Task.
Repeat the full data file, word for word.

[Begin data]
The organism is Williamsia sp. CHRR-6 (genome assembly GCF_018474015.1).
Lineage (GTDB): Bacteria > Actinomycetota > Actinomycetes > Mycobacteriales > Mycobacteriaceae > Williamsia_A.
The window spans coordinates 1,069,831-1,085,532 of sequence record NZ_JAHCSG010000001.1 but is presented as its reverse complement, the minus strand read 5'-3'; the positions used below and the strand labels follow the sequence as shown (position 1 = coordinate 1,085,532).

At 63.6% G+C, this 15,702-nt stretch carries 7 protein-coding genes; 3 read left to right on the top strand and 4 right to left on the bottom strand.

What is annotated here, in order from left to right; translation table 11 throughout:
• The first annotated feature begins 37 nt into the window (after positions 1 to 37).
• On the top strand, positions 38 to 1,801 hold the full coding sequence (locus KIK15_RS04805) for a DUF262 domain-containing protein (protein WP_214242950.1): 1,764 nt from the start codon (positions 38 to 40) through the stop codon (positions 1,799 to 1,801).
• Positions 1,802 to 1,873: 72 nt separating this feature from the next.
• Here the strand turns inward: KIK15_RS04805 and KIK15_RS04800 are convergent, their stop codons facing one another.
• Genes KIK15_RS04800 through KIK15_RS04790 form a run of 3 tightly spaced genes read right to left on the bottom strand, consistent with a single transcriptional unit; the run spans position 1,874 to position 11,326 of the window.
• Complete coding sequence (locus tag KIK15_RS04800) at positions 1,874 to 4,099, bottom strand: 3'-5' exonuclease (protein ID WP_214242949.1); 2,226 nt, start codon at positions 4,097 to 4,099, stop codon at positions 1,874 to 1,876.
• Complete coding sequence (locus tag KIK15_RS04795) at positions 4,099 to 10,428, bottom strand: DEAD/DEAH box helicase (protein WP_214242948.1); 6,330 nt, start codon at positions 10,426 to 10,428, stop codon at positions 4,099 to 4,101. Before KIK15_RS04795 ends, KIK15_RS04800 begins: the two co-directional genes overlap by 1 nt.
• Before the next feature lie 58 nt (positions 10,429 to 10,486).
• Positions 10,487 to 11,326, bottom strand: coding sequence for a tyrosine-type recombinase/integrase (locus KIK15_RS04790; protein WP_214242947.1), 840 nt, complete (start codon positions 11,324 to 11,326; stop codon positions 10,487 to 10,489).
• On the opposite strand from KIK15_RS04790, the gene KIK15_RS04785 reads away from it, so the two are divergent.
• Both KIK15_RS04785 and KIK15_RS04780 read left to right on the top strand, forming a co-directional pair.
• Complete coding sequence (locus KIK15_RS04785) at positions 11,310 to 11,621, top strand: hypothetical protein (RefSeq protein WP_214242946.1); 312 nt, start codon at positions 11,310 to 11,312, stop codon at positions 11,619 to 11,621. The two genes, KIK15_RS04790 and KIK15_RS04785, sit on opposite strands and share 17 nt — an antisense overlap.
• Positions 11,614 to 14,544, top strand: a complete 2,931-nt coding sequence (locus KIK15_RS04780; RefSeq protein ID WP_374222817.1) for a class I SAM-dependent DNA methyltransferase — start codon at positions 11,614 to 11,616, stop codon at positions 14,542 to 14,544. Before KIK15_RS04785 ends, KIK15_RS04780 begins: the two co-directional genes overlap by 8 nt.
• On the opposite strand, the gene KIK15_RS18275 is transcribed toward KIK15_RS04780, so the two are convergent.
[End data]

The organism is Williamsia sp. CHRR-6 (genome assembly GCF_018474015.1).
Lineage (GTDB): Bacteria > Actinomycetota > Actinomycetes > Mycobacteriales > Mycobacteriaceae > Williamsia_A.
The window spans coordinates 1,069,831-1,085,532 of sequence record NZ_JAHCSG010000001.1 but is presented as its reverse complement, the minus strand read 5'-3'; the positions used below and the strand labels follow the sequence as shown (position 1 = coordinate 1,085,532).

At 63.6% G+C, this 15,702-nt stretch carries 7 protein-coding genes; 3 read left to right on the top strand and 4 right to left on the bottom strand.

What is annotated here, in order from left to right; translation table 11 throughout:
• The first annotated feature begins 37 nt into the window (after positions 1 to 37).
• On the top strand, positions 38 to 1,801 hold the full coding sequence (locus KIK15_RS04805) for a DUF262 domain-containing protein (protein WP_214242950.1): 1,764 nt from the start codon (positions 38 to 40) through the stop codon (positions 1,799 to 1,801).
• Positions 1,802 to 1,873: 72 nt separating this feature from the next.
• Here the strand turns inward: KIK15_RS04805 and KIK15_RS04800 are convergent, their stop codons facing one another.
• Genes KIK15_RS04800 through KIK15_RS04790 form a run of 3 tightly spaced genes read right to left on the bottom strand, consistent with a single transcriptional unit; the run spans position 1,874 to position 11,326 of the window.
• Complete coding sequence (locus tag KIK15_RS04800) at positions 1,874 to 4,099, bottom strand: 3'-5' exonuclease (protein ID WP_214242949.1); 2,226 nt, start codon at positions 4,097 to 4,099, stop codon at positions 1,874 to 1,876.
• Complete coding sequence (locus tag KIK15_RS04795) at positions 4,099 to 10,428, bottom strand: DEAD/DEAH box helicase (protein WP_214242948.1); 6,330 nt, start codon at positions 10,426 to 10,428, stop codon at positions 4,099 to 4,101. Before KIK15_RS04795 ends, KIK15_RS04800 begins: the two co-directional genes overlap by 1 nt.
• Before the next feature lie 58 nt (positions 10,429 to 10,486).
• Positions 10,487 to 11,326, bottom strand: coding sequence for a tyrosine-type recombinase/integrase (locus KIK15_RS04790; protein WP_214242947.1), 840 nt, complete (start codon positions 11,324 to 11,326; stop codon positions 10,487 to 10,489).
• On the opposite strand from KIK15_RS04790, the gene KIK15_RS04785 reads away from it, so the two are divergent.
• Both KIK15_RS04785 and KIK15_RS04780 read left to right on the top strand, forming a co-directional pair.
• Complete coding sequence (locus KIK15_RS04785) at positions 11,310 to 11,621, top strand: hypothetical protein (RefSeq protein WP_214242946.1); 312 nt, start codon at positions 11,310 to 11,312, stop codon at positions 11,619 to 11,621. The two genes, KIK15_RS04790 and KIK15_RS04785, sit on opposite strands and share 17 nt — an antisense overlap.
• Positions 11,614 to 14,544, top strand: a complete 2,931-nt coding sequence (locus KIK15_RS04780; RefSeq protein ID WP_374222817.1) for a class I SAM-dependent DNA methyltransferase — start codon at positions 11,614 to 11,616, stop codon at positions 14,542 to 14,544. Before KIK15_RS04785 ends, KIK15_RS04780 begins: the two co-directional genes overlap by 8 nt.
• On the opposite strand, the gene KIK15_RS18275 is transcribed toward KIK15_RS04780, so the two are convergent.